National Institute of Nutrition And Seafood Research

Bergen, Norway

National Institute of Nutrition And Seafood Research

Bergen, Norway
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Lie K.K.,National Institute of Nutrition And Seafood Research | Moren M.,National Institute of Nutrition And Seafood Research
Comparative Biochemistry and Physiology - A Molecular and Integrative Physiology | Year: 2012

Nutritional status including vitamin A could explain some of the developmental deformities observed in cultivated teleosts, including Atlantic cod (Gadus morhua). In the present study we aimed to investigate the transcriptional effect of retinoic acid (RA) on bone related genes using Atlantic cod craniofacial explants tissue cultures. Two different osteoblast specific osteocalcin/. bone gla protein isoforms were discovered in cod. Transcription of both isoforms was up-regulated following RA treatment of 65. dph cod lower jaw explants. In contrast, transcripts coding for genes related to bone resorption and osteoclast activity, matrix metalloproteinase 9 and cathepsin K were down-regulated following RA treatment. This could be linked to the decreased transcriptional ratio between receptor activator of nuclear factor kappa-B ligand rankl and osteoprotegerin observed in the same tissue samples. RA treatment of juvenile explants had no effect on runt-related transcription factor 2 and osterix mRNA levels. However, osterix was significantly down-regulated in 25. dph cod head explants following RA treatment. In situ hybridizations revealed differential spatial distribution of the two isoforms and the predominant expression of cathepsin K in bone surrounding tissues. The present study indicates that RA causes a shift in the balance between osteoclast activity and osteoblast activity in favor of the latter. © 2011 Elsevier Inc.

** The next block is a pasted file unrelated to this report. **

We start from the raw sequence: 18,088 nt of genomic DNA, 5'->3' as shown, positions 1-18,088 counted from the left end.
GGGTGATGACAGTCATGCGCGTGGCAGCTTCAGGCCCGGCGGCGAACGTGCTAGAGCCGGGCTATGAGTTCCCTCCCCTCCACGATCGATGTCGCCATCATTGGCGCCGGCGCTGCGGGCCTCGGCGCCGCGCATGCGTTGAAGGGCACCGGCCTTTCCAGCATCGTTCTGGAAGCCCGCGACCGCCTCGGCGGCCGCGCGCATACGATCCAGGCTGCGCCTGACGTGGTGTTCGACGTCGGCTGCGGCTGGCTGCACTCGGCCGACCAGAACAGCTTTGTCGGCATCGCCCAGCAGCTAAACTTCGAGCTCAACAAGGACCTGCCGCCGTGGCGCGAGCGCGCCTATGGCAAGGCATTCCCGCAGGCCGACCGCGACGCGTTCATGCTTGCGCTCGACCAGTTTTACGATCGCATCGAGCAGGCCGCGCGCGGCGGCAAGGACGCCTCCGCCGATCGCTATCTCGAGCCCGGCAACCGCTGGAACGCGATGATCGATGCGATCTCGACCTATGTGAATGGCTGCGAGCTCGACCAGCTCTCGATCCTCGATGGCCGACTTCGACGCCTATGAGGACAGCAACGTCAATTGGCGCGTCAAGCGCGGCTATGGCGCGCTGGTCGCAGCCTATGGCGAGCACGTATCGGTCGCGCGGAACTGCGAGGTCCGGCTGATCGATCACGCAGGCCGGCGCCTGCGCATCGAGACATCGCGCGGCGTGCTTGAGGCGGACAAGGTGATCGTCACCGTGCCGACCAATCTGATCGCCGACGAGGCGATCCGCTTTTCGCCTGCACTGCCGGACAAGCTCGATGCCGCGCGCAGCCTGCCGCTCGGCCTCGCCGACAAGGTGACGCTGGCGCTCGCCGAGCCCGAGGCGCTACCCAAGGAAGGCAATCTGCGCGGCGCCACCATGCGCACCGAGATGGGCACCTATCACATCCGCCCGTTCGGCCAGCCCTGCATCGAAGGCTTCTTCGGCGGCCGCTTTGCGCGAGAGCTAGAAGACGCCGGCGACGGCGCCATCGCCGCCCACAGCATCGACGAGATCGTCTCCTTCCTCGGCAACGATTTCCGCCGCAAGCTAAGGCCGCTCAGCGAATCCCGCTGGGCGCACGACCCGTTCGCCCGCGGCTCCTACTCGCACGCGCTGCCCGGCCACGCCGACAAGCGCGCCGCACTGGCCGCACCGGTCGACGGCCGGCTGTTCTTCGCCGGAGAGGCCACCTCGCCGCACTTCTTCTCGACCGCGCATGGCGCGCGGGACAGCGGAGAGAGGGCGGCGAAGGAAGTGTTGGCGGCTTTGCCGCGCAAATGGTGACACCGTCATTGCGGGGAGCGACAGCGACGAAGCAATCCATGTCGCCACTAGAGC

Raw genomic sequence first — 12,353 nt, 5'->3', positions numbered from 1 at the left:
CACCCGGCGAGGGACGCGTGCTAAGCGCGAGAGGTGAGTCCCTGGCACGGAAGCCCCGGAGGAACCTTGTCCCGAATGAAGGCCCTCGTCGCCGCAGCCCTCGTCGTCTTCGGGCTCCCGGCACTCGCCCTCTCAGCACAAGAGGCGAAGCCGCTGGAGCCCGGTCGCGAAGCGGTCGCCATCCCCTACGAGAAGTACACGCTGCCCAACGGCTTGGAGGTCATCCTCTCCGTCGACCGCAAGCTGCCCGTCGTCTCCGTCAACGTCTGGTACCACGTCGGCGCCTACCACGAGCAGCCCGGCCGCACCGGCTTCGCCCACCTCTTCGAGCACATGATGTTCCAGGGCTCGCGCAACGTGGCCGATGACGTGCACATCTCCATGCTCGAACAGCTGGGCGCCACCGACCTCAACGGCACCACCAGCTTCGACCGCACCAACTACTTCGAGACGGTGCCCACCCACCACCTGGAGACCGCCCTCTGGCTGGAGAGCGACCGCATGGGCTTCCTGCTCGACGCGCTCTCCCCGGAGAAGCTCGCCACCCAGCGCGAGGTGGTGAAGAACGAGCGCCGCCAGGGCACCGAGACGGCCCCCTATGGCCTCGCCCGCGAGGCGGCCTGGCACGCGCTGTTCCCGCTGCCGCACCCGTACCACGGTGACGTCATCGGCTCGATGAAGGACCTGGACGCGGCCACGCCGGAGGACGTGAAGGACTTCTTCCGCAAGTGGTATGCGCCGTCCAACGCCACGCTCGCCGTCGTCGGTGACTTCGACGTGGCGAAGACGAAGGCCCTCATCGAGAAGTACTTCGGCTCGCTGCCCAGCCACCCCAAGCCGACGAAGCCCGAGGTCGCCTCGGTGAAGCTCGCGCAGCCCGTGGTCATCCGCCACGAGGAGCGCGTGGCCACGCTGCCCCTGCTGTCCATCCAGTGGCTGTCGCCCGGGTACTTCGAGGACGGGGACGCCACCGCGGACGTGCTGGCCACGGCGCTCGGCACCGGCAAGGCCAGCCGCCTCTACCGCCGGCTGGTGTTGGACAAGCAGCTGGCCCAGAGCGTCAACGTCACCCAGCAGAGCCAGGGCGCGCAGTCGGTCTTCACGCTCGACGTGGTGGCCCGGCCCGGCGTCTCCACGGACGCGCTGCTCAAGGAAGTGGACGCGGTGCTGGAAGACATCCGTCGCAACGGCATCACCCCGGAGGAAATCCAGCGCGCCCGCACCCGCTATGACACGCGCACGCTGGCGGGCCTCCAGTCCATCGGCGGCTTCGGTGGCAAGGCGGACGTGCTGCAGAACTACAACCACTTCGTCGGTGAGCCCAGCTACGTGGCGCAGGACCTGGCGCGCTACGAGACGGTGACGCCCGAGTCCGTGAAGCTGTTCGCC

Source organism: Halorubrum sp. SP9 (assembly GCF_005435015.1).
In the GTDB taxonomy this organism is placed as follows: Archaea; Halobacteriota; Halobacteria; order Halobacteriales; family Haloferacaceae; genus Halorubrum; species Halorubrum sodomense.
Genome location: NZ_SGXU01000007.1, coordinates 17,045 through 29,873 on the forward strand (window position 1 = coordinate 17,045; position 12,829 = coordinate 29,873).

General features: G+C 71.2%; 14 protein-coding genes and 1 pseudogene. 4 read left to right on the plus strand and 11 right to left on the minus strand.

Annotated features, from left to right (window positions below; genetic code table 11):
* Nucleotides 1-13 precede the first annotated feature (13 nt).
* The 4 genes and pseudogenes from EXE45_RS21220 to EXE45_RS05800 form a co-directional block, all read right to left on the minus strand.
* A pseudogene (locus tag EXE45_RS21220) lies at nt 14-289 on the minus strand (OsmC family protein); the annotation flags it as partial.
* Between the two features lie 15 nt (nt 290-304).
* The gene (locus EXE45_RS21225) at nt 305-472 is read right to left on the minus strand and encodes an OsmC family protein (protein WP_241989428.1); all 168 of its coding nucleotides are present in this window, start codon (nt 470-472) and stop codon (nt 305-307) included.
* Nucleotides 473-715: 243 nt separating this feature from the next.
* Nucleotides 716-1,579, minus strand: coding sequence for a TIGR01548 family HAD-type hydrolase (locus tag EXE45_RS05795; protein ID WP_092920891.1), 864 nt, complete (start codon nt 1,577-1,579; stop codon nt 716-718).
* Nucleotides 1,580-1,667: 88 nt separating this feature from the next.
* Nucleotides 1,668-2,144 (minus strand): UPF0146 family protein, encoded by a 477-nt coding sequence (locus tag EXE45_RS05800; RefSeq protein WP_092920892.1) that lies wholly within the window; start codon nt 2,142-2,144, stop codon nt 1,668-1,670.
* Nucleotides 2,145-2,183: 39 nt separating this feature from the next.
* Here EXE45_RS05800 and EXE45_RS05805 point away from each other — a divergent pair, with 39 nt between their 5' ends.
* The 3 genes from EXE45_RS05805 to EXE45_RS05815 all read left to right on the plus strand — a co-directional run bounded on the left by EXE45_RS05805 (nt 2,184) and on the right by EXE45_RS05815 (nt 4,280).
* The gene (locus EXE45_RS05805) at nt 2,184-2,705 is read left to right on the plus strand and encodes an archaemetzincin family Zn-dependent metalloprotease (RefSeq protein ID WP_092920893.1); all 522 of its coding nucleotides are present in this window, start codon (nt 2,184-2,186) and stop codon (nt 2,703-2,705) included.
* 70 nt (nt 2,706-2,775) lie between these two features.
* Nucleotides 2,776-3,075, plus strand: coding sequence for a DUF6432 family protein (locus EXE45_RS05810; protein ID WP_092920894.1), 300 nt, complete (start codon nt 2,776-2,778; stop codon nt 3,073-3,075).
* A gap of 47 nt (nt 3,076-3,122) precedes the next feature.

Svanevik C.S.,National Institute of Nutrition And Seafood Research | Lunestad B.T.,National Institute of Nutrition And Seafood Research
International Journal of Food Microbiology | Year: 2011

In this study the microbiota of Atlantic mackerel (Scomber scombrus) collected by a commercial purse seiner was examined. Fish were collected directly from the purse seine and from the Refrigerated Sea Water (RSW) transport tank after loading. The culturable microbiota and Specific Spoilage Bacteria (SSB) were quantified on Iron Agar Lyngby (IAL) and identified using commercially available Biochemical API® kits on pure cultured isolates. These kits showed to be sub-optimal in characterising the isolates, since only half of the strains were identified. The same isolates were also identified by a nucleic acid based PCR-DGGE approach, and only half of the sequences gave the same results as the API®. Characterisation by PCR-DGGE was also performed on bacterial DNA from IAL plates (bulk cell samples) and on samples where the bacterial DNA was extracted directly from fish material without any cultivation (direct DNA samples). The microbiota of Atlantic mackerel was dominated by members of the Gram-negative genera as Psychrobacter sp., Proteus sp., Photobacterium sp., Vibrio sp., Shewanella sp., Synechococcus sp., Oceanisphaerae sp., Bizonia sp., Pseudoalteromonas sp., and members of Flavobacteriaceae. Gram-positive bacteria in the genera Vagococcus sp., Bacillus sp., Mycobacterium sp., Staphylococcus sp., Mycoplasma sp. and Clostridia sp. were also found. Examination by PCR-DGGE and sequencing of the bulk cell pellet after cultivation on IAL, gave a higher number of taxa as compared to extraction and examination of bacterial DNA from fish materials without prior cultivation. This shows the benefit of combining both culture dependent and culture independent methods, when studying the microbiota of marine fish. Several Vibrio spp. were found only in gut samples collected from the purse seine, but in all samples including the skin and the gills collected from the RSW tank, indicating microbial contamination by faecal bacteria from the fish under these transport conditions. © 2011 Elsevier B.V.